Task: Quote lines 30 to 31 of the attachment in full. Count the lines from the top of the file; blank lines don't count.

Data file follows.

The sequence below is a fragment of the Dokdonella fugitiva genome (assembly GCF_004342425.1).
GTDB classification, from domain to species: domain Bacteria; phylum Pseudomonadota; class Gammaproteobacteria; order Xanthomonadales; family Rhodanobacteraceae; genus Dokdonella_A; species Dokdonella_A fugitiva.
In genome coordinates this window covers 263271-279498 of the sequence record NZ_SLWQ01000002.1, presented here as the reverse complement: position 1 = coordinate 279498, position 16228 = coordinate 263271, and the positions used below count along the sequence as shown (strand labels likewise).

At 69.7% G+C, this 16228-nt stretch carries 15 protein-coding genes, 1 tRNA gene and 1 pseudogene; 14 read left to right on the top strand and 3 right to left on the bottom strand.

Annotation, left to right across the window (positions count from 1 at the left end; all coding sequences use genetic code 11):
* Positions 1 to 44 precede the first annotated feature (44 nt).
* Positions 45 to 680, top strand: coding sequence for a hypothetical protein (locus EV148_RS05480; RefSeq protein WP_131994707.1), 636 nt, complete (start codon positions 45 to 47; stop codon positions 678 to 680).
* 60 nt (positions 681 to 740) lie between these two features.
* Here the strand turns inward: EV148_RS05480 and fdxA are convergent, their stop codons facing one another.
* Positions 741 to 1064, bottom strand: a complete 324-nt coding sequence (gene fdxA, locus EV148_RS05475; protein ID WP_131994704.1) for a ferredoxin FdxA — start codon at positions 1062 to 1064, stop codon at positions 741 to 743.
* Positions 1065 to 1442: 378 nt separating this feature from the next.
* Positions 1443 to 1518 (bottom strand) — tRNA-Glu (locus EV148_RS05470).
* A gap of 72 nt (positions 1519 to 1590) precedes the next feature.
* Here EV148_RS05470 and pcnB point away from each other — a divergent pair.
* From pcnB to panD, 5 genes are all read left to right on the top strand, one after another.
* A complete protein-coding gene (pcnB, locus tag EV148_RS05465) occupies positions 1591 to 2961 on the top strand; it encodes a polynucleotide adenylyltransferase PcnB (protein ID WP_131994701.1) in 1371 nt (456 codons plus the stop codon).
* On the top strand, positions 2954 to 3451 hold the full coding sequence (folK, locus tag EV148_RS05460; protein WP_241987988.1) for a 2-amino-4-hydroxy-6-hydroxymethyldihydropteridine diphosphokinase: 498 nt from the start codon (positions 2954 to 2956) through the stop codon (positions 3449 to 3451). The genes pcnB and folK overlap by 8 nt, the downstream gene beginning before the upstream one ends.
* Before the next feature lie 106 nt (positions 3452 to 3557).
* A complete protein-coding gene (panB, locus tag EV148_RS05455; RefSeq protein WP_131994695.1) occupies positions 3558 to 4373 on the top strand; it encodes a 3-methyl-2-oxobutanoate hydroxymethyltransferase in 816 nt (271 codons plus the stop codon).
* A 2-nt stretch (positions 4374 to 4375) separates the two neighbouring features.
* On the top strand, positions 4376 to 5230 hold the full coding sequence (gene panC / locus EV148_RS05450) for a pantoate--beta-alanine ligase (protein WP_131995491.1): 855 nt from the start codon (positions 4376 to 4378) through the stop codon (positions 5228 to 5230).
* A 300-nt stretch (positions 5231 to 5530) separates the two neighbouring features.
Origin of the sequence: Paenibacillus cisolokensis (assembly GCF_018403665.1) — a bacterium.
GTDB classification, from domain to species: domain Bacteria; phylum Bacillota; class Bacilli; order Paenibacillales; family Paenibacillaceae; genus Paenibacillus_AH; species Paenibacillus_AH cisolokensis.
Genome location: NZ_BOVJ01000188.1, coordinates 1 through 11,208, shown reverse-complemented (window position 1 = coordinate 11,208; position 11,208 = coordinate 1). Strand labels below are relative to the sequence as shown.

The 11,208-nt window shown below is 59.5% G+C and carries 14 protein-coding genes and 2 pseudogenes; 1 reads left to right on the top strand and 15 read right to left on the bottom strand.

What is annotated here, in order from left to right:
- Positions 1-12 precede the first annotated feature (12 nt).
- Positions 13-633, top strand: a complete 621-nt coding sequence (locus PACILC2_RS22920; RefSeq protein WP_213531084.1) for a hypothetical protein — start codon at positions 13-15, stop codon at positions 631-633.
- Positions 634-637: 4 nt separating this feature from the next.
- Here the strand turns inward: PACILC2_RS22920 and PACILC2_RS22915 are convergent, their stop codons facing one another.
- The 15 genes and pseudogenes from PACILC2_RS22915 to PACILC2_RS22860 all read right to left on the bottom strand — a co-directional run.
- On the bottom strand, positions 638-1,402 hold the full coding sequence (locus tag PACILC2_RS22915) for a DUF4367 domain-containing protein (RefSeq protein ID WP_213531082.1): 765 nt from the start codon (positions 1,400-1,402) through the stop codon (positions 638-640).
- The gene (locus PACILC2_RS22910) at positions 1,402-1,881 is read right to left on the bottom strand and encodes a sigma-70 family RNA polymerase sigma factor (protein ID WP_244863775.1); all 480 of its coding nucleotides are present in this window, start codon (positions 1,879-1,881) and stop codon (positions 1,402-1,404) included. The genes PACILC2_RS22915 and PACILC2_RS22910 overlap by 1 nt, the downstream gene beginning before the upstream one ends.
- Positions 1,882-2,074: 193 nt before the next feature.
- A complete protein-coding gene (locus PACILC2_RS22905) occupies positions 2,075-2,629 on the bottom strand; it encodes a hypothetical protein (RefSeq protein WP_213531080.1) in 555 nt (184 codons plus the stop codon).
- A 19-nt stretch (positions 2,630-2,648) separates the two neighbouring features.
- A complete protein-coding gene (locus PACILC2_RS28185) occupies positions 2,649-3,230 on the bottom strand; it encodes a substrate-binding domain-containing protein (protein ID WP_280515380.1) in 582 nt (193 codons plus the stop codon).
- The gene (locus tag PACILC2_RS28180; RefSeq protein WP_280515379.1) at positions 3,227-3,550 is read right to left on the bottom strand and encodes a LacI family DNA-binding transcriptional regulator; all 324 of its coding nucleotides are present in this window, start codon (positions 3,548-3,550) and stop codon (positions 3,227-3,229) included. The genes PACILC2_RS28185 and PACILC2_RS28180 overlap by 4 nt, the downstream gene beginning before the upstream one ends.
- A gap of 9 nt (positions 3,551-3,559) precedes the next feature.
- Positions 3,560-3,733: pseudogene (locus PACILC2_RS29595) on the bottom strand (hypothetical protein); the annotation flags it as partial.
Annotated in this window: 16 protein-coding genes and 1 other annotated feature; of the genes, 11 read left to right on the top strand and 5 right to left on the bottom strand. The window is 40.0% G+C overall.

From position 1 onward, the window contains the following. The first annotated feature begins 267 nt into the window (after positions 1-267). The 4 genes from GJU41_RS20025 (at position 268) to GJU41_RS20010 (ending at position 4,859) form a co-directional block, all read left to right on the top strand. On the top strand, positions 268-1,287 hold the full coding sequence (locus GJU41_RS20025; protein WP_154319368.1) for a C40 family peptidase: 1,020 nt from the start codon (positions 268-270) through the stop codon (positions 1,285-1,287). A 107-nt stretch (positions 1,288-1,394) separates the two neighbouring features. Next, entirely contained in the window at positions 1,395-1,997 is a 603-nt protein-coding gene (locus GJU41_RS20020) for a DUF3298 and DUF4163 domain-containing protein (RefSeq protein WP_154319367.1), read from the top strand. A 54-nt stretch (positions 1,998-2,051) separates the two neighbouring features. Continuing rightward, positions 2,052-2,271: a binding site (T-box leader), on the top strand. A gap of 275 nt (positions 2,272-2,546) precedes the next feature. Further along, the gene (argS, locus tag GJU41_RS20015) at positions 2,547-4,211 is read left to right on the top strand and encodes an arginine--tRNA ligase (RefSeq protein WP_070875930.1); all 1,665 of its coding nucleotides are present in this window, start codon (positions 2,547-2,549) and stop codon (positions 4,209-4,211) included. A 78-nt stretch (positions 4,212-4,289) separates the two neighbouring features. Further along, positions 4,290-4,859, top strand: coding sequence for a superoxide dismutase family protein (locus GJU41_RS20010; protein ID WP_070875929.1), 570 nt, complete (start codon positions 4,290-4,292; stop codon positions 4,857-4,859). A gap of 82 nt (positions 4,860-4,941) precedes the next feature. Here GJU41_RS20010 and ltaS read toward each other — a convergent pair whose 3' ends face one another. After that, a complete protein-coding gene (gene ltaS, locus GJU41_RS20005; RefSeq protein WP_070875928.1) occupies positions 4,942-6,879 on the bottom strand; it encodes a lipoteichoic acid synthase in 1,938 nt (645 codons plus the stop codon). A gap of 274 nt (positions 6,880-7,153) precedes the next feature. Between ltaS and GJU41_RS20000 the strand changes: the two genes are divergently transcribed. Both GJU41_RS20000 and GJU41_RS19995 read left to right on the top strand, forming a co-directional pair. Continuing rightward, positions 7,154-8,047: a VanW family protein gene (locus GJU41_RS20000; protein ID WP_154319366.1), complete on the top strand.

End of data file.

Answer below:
- Positions 634-637: 4 nt separating this feature from the next.
- Here the strand turns inward: PACILC2_RS22920 and PACILC2_RS22915 are convergent, their stop codons facing one another.